Jewish novelist examines increase of antisemitism in Britain

“If cultural organisations are afraid of hosting events for Jewish writers, then Britain has taken a big step backwards.”

U.S. writer Richard Zimler  (photo credit: REUTERS/MIGUEL VIDAL)
U.S. writer Richard Zimler
(photo credit: REUTERS/MIGUEL VIDAL)
Best-selling Portuguese-American Jewish author Richard Zimler, who recently has been dropped from two book events because of his Judaism, discussed the increase in antisemitism in Britain in an op-ed in The Guardian.
“They asked me if you were Jewish,” his publicist told him, Zimler recounted. “And the moment I said you were, they lost all interest,” he wrote in the op-ed on Saturday, adding that “They even stopped replying to my emails and returning my phone messages.”
Zimler, who published in April the novel The Gospel According to Lazarus, traditionally travels to Britain from his Portugal residence to give talks at bookshops, libraries and literary festivals about his new works. His publicist had been trying to set up events for him three months in advance.
“After our phone conversation, I was deeply shocked and upset,” Zimler wrote. “Facing discrimination is always unpleasant and infuriating and I never expected that my career in the UK would be prejudiced by my being Jewish.”
He said the unexpected turn-downs have changed his view of Britain, making seem like a place he never knew before. He wrote it was “outrageous” that people considered asking him about his religion.
Zimler wrote that discussions about the event with his publicist led him to consider the bigger issue of antisemitic and anti-Israel sentiment in the UK. He also cited the Labour party’s unwillingness to take a stand against antisemitism in Britain.
“If cultural organizations are afraid of hosting events for Jewish writers, then Britain has taken a big step backwards,” he said.
His new book is set in the Holy Land, 2,000 years before the founding of the State of Israel, and, along with his nationality, he does not see this as a direct connection to Israel. His most well-known books are set in Portugal and Poland.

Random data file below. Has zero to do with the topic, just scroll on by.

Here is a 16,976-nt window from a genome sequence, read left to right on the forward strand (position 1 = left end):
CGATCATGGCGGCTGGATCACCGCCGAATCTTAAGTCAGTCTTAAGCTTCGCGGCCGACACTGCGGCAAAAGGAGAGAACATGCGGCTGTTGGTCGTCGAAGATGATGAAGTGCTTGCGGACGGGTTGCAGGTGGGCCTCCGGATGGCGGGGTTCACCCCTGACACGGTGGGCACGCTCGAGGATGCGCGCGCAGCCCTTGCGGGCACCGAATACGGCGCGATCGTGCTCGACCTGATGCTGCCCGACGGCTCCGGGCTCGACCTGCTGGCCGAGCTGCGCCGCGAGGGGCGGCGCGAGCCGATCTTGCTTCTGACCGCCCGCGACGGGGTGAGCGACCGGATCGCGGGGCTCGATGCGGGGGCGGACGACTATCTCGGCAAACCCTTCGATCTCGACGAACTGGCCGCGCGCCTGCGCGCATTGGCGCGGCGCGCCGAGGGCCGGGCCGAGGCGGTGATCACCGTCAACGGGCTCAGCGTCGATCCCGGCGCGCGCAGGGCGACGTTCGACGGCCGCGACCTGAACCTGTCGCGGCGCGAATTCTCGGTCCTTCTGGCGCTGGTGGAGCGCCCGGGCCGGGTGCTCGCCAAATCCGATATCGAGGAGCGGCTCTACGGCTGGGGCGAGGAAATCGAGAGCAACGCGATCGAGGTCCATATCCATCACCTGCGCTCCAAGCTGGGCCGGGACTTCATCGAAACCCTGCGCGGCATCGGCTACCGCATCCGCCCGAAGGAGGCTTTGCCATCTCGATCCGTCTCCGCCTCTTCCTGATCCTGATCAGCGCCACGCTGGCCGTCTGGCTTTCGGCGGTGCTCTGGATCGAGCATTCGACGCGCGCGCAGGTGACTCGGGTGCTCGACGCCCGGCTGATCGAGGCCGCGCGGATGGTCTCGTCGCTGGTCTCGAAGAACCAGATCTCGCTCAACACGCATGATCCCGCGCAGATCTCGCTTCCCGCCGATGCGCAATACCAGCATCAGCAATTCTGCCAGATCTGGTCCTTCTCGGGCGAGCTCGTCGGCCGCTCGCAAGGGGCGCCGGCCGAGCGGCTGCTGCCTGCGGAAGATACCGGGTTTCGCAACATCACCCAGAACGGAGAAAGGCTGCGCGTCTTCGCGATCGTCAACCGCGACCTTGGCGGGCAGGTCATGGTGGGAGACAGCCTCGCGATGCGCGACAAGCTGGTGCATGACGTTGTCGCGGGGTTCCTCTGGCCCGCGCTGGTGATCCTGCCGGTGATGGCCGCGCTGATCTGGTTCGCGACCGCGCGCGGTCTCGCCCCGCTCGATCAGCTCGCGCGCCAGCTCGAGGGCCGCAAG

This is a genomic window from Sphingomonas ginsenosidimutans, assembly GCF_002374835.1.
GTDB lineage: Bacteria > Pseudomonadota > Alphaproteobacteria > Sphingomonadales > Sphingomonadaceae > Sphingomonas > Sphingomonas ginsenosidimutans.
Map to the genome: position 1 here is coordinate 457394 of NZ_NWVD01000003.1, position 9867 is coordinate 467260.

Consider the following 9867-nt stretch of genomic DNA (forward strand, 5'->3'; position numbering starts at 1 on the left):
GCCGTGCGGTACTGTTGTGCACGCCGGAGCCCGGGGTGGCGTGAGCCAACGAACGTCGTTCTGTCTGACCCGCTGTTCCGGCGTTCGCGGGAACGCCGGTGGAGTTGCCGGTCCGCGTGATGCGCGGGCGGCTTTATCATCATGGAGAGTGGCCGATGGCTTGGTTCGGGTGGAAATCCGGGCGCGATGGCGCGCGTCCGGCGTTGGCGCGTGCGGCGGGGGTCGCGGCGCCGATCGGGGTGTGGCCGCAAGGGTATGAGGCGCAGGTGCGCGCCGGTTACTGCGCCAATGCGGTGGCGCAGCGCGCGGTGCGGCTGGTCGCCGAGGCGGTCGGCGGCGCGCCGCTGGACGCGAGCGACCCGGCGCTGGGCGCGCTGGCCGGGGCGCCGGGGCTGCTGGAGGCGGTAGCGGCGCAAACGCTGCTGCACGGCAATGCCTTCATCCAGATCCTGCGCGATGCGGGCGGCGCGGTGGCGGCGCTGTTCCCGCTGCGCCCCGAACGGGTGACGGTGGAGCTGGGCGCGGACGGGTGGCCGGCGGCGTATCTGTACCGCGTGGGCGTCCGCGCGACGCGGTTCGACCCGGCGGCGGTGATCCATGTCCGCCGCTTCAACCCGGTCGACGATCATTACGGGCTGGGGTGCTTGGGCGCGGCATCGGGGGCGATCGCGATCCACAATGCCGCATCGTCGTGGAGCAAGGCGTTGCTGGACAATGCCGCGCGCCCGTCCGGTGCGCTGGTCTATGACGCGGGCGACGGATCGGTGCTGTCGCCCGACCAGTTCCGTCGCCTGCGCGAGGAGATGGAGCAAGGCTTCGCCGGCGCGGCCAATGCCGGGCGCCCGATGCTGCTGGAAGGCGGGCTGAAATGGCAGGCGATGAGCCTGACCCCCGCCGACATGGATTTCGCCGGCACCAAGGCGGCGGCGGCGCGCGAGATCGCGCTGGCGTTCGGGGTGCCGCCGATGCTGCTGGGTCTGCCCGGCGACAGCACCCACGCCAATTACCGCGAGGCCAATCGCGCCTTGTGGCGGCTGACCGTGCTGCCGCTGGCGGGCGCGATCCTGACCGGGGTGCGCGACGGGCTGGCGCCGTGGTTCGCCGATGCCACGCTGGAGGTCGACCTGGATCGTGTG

Zimler says, in the long run, he is likely to be unaffected and continue writing novels even if he is never invited again to speak in the UK. He fears other artists such as writers, dancers and singers might be hindered by the sentiment he described.
He says that unlike 5 or 10 years ago where it was “highly improbable” a Jew would be denied a job, it is now “entirely possible” after what he experienced.
“I have long endeavored in my novels to give voice to people who have been systematically silenced by prejudice and bigotry,” he wrote. “Obviously, I do not believe that anyone benefits when writers are censored for their ethnicity or faith.”
Zimler has published over 10 novels. He is a recipient of several literary awards, including the 1994 National Endowment of the Arts in Fiction, as well as the Best Children’s Book of 2018 from Bissaya Barreto Foundation of Portugal.
He said that his editorial in The Guardian has led various news organizations to push their own agendas and that it is "infuriating" to him.
"I've discovered over the past few days that a number of journalists and commentators in America, England, Israel and other countries are using what I said in my editorial to push their own agenda. They are mis-representing what I said," Zimler recently wrote in an email to the Post.
He added that he is being misquoted and that people in the United Kingdom have criticized him despite not experiencing what had happened to him.
"I don't want to say any more than what I've already said in my editorial. I want to be known for my books and not much else."